Crime authors and whales: quite a contrast

Trip Start Oct 12, 2005
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Trip End Mar 23, 2006


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Tuesday, January 24, 2006

Just recovering in the internet cafe at Kiakoura from an upset middle, caused by a very bumpy, rough, wobbly whale-watching trip. Plain crisps and ginger ale are helping.

Yesterday morning I was in Christchurch and the first job was to take the car to get its booming silencer fixed. The hire car people lent me their large estate car, which was somewhat bus-like to drive, even compared with my hired saloon car. I had an 11am appointment to see round Ngaio Marsh's house so just went straight there and sat on the steps for nearly an hour, making friends with the local pussy cat.

My interest in Ngaio Marsh is that she wrote detective stories: Inspector Alleyn is her detective & most of the books are set in the UK. Potted history: Mr Marsh (pere) moved from London to Christchurch, New
Zealand where he met the future Mrs Marsh. They married and produced
Edith Ngaio Marsh, an only child. In 1907 the family moved to a house
in Cashmere, a couple of miles out of Christchurch, where Ngaio lived
until she died in 1982, except for a period of about 4 years in the
1920s-30s when she was in London.

When she died the contents of the house were packed away and the house
was let for 12 years, eventually coming into the possession of the
Ngaio Marsh Trust. Which opens to the public (advance booking
essential, and a bit of a contract: much better to book a couple of
weeks in advance because the guides are only there on demand and bookig
is via an answerphone which seems to be checked once every day or two).

The Trust unpacked all Marsh's stuff and arranged her house much as it
was when she lived in it at the end of her life: her furniture, books
(lots of), pictures, even kitchen bits & bobs.

It's a fascinating look at how a well-to-do novelist, theatre director
& painter (she seemed to be excellent at all three) lived; the books
brought money which allowed her to direct for free, extend the house
and to buy some rather good antique furniture. The tour starts with a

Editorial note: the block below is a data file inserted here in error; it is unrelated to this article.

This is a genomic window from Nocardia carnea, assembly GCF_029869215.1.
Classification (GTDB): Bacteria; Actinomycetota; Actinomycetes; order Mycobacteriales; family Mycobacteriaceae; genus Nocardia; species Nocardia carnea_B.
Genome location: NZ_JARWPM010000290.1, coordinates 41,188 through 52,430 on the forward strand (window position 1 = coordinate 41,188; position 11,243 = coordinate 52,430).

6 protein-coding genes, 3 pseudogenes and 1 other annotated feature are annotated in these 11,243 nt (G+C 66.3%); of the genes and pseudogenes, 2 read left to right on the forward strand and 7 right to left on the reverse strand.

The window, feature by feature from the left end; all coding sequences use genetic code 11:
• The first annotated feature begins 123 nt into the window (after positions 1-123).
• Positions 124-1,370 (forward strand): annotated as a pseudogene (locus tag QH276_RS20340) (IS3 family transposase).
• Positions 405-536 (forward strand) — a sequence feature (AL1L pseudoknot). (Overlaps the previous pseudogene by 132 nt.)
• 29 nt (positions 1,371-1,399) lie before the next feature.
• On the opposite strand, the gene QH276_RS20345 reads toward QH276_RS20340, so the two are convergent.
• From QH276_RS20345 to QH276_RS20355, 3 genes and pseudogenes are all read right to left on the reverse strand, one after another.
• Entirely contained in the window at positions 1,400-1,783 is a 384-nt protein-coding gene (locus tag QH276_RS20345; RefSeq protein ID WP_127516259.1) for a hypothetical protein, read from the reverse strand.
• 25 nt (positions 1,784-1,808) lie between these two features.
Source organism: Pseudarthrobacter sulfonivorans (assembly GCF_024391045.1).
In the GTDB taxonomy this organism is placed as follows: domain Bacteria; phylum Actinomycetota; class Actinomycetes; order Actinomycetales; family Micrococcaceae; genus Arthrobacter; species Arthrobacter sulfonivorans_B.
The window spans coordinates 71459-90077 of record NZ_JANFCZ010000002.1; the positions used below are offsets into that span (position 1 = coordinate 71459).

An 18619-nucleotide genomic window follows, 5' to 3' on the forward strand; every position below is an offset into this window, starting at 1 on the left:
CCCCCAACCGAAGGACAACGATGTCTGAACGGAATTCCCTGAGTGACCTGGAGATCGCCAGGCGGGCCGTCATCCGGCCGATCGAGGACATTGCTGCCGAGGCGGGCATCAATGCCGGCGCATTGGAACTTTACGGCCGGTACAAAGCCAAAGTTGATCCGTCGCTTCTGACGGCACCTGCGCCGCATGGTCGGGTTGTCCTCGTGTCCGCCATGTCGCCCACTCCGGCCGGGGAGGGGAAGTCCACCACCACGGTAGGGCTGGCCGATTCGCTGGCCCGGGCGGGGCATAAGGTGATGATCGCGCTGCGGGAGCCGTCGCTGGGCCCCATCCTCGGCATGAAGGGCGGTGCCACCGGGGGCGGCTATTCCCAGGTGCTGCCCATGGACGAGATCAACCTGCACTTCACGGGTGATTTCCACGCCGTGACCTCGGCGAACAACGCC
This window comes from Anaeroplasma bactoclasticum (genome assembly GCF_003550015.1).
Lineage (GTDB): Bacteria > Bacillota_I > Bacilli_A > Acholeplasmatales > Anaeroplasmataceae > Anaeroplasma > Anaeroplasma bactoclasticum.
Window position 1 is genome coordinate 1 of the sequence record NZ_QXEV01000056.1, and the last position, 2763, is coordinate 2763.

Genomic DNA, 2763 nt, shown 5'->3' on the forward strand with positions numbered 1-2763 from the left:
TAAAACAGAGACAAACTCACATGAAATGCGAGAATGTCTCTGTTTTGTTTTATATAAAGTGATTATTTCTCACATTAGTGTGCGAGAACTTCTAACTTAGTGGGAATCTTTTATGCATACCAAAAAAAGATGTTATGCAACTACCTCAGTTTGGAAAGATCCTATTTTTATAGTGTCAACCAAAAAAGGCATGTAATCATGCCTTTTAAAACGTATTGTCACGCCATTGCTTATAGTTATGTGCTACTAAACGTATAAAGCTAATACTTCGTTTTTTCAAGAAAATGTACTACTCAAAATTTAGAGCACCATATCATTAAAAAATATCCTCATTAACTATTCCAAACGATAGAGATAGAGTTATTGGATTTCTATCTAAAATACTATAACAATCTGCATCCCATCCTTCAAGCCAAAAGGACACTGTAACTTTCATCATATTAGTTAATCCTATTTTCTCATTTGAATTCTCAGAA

video about Marsh and her life, including an interview with her in her
late 80s, which was fascinating as I'd never really had much idea of
Marsh as a person - I just read the Alleyn books which I quite enjoy
but am not obsessive about! It's obvious where Troy's painting talent
came from: Marsh was at art school during WWI and some of her paintings
are very good and in the house.

The lady who showed me around knew Ngaio Marsh, though not well: her
late husband was the local pharmacist and NM discussed with him methods
of killing people (for the novels of course!!).

It's a very well kept house with a fantastic view to the other side of
the Canterbury Plain and the mountains over there.

Then I had lunch, picked up the now quieter hire car and set off north for Kiakoura. As well as being about half way between Christchurch and Picton Kaiakoura is the whale-watching capital of New Zealand. The drive was nice: the Canterbury Plains giving way eventually to hills full of sheep and covered with scrubby grass. I drove down to the se and along an unexpectedly long stretch of gravel road out to the highway, visited a place where the rock is eroded to a cathedral column-like shape, stopped at "one of the best swimming beaches in New Zealand" on which there were 3 families and 1 elderly couple, and arrived in Kiakoura late afternoon.

Kiakoura has a beautiful situation: facing a large bay with mountains on the other side. It also has take-aways which close by 8pm, a restaurant which is happy to have you sit there for 20 minutes before telling you that there's an hour's wait for food and no Chinese takeaway at all (must be the only town this size in the world without one!!). Eventually went to a late-night corner shop which was actually open to acquire sauce to go on pasta!

This morning dawned without any wind and I thought the sea should be fine for whale watching. It seems it doesn't need much wind for the swell to get up! The people at the ticket desk warned us about seasickness & I took the ginger tablets they were selling. And mints. But never having been seasick I wasn't too worried... At times it was more like a rollercoaster ride than a boat trip! Definitely not one for the over-eighties!! Thought I was going to be able to hold out but the sickness overcame me just as we turned for the harbour. Whales? Yes - we saw 2 sperm whales: as big as the boat, grey, swimming along 20m away. Good to see but I don't think I really appreciated them as much as they deserved because of the aforesaid seasickness. Ah well.
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